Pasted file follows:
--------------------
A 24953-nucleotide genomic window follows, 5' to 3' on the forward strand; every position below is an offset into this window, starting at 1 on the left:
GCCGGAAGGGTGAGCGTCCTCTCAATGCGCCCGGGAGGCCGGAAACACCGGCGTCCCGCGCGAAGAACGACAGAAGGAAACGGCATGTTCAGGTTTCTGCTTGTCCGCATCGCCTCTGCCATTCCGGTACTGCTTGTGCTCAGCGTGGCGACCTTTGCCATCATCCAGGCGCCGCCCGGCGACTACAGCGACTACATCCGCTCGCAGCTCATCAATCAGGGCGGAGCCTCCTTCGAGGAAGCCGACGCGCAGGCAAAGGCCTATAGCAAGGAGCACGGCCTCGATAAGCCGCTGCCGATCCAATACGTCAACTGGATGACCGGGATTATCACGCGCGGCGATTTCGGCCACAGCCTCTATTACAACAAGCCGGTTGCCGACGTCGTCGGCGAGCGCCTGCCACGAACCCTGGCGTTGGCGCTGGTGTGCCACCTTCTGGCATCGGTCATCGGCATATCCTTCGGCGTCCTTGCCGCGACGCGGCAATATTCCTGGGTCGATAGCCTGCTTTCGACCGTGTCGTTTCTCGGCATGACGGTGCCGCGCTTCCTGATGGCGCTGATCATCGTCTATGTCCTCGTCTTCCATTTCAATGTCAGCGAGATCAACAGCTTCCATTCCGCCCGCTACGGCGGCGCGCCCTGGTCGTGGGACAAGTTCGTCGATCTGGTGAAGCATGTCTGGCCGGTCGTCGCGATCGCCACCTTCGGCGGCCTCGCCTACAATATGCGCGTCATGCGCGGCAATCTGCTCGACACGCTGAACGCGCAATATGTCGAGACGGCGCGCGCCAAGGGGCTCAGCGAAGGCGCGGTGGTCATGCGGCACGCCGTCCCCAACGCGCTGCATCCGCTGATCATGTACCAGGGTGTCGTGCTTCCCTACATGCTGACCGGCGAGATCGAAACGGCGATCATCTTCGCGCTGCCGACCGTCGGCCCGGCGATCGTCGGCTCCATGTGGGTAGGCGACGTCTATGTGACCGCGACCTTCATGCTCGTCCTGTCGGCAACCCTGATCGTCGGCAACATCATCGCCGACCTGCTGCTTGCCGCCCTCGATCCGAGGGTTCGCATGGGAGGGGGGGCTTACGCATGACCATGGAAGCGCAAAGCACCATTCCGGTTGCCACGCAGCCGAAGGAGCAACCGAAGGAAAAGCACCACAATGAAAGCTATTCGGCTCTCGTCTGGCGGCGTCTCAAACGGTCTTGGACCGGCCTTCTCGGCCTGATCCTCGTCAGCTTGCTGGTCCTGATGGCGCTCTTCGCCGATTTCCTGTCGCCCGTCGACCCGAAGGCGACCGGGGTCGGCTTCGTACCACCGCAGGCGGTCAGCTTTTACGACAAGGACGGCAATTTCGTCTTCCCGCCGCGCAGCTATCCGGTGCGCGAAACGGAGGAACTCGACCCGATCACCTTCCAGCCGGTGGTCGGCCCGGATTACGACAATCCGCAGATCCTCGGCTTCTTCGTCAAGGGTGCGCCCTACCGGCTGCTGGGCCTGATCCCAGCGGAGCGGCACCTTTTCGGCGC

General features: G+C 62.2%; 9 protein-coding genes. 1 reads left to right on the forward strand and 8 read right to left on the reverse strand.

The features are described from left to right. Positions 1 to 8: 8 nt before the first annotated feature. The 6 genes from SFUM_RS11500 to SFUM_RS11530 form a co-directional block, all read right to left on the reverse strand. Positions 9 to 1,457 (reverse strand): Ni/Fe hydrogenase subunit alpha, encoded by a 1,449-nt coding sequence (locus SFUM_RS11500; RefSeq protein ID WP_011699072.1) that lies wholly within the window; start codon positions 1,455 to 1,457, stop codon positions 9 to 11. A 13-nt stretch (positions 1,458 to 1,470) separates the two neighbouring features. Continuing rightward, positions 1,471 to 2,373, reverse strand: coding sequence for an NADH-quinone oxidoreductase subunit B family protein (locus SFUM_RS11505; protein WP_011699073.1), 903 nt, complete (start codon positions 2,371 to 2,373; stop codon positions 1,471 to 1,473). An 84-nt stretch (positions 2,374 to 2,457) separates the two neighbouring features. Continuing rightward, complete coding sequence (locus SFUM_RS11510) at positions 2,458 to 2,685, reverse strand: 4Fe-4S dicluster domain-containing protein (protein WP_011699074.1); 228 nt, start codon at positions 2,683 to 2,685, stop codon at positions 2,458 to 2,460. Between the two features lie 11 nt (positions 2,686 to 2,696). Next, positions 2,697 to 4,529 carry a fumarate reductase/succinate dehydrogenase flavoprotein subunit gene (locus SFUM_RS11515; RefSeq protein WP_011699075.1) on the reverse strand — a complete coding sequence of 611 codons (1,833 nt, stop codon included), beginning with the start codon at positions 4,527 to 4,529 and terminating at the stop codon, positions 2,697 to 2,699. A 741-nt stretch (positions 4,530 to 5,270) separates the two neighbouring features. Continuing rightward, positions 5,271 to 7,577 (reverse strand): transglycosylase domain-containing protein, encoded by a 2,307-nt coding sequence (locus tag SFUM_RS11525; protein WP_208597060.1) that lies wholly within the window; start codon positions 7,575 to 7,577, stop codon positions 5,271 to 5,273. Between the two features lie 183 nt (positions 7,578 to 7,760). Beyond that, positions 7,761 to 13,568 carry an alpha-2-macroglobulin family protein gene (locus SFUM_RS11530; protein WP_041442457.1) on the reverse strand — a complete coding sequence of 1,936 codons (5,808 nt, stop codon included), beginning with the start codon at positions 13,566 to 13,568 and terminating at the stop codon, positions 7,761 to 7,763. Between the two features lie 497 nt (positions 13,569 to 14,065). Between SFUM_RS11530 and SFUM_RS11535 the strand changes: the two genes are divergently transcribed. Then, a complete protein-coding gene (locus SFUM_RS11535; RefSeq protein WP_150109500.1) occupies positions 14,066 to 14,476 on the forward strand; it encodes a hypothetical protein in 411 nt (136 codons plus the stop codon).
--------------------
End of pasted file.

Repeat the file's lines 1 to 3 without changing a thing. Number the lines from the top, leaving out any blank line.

A 24953-nucleotide genomic window follows, 5' to 3' on the forward strand; every position below is an offset into this window, starting at 1 on the left:
GCCGGAAGGGTGAGCGTCCTCTCAATGCGCCCGGGAGGCCGGAAACACCGGCGTCCCGCGCGAAGAACGACAGAAGGAAACGGCATGTTCAGGTTTCTGCTTGTCCGCATCGCCTCTGCCATTCCGGTACTGCTTGTGCTCAGCGTGGCGACCTTTGCCATCATCCAGGCGCCGCCCGGCGACTACAGCGACTACATCCGCTCGCAGCTCATCAATCAGGGCGGAGCCTCCTTCGAGGAAGCCGACGCGCAGGCAAAGGCCTATAGCAAGGAGCACGGCCTCGATAAGCCGCTGCCGATCCAATACGTCAACTGGATGACCGGGATTATCACGCGCGGCGATTTCGGCCACAGCCTCTATTACAACAAGCCGGTTGCCGACGTCGTCGGCGAGCGCCTGCCACGAACCCTGGCGTTGGCGCTGGTGTGCCACCTTCTGGCATCGGTCATCGGCATATCCTTCGGCGTCCTTGCCGCGACGCGGCAATATTCCTGGGTCGATAGCCTGCTTTCGACCGTGTCGTTTCTCGGCATGACGGTGCCGCGCTTCCTGATGGCGCTGATCATCGTCTATGTCCTCGTCTTCCATTTCAATGTCAGCGAGATCAACAGCTTCCATTCCGCCCGCTACGGCGGCGCGCCCTGGTCGTGGGACAAGTTCGTCGATCTGGTGAAGCATGTCTGGCCGGTCGTCGCGATCGCCACCTTCGGCGGCCTCGCCTACAATATGCGCGTCATGCGCGGCAATCTGCTCGACACGCTGAACGCGCAATATGTCGAGACGGCGCGCGCCAAGGGGCTCAGCGAAGGCGCGGTGGTCATGCGGCACGCCGTCCCCAACGCGCTGCATCCGCTGATCATGTACCAGGGTGTCGTGCTTCCCTACATGCTGACCGGCGAGATCGAAACGGCGATCATCTTCGCGCTGCCGACCGTCGGCCCGGCGATCGTCGGCTCCATGTGGGTAGGCGACGTCTATGTGACCGCGACCTTCATGCTCGTCCTGTCGGCAACCCTGATCGTCGGCAACATCATCGCCGACCTGCTGCTTGCCGCCCTCGATCCGAGGGTTCGCATGGGAGGGGGGGCTTACGCATGACCATGGAAGCGCAAAGCACCATTCCGGTTGCCACGCAGCCGAAGGAGCAACCGAAGGAAAAGCACCACAATGAAAGCTATTCGGCTCTCGTCTGGCGGCGTCTCAAACGGTCTTGGACCGGCCTTCTCGGCCTGATCCTCGTCAGCTTGCTGGTCCTGATGGCGCTCTTCGCCGATTTCCTGTCGCCCGTCGACCCGAAGGCGACCGGGGTCGGCTTCGTACCACCGCAGGCGGTCAGCTTTTACGACAAGGACGGCAATTTCGTCTTCCCGCCGCGCAGCTATCCGGTGCGCGAAACGGAGGAACTCGACCCGATCACCTTCCAGCCGGTGGTCGGCCCGGATTACGACAATCCGCAGATCCTCGGCTTCTTCGTCAAGGGTGCGCCCTACCGGCTGCTGGGCCTGATCCCAGCGGAGCGGCACCTTTTCGGCGC

General features: G+C 62.2%; 9 protein-coding genes. 1 reads left to right on the forward strand and 8 read right to left on the reverse strand.